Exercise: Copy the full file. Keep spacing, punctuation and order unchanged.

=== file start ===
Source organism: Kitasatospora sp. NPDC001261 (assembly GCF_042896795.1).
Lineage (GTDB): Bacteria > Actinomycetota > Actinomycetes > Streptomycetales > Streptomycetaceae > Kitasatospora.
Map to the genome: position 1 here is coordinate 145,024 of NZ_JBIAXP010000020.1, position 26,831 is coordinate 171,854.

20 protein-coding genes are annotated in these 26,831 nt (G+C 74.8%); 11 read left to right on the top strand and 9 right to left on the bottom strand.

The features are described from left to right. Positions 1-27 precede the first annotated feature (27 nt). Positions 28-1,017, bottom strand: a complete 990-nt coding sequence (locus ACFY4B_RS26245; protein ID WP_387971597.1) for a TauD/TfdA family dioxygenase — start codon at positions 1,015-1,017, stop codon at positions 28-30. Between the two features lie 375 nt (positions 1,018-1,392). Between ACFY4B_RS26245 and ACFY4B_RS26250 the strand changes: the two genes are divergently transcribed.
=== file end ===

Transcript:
Source organism: Kitasatospora sp. NPDC001261 (assembly GCF_042896795.1).
Lineage (GTDB): Bacteria > Actinomycetota > Actinomycetes > Streptomycetales > Streptomycetaceae > Kitasatospora.
Map to the genome: position 1 here is coordinate 145,024 of NZ_JBIAXP010000020.1, position 26,831 is coordinate 171,854.

20 protein-coding genes are annotated in these 26,831 nt (G+C 74.8%); 11 read left to right on the top strand and 9 right to left on the bottom strand.

The features are described from left to right. Positions 1-27 precede the first annotated feature (27 nt). Positions 28-1,017, bottom strand: a complete 990-nt coding sequence (locus ACFY4B_RS26245; protein ID WP_387971597.1) for a TauD/TfdA family dioxygenase — start codon at positions 1,015-1,017, stop codon at positions 28-30. Between the two features lie 375 nt (positions 1,018-1,392). Between ACFY4B_RS26245 and ACFY4B_RS26250 the strand changes: the two genes are divergently transcribed.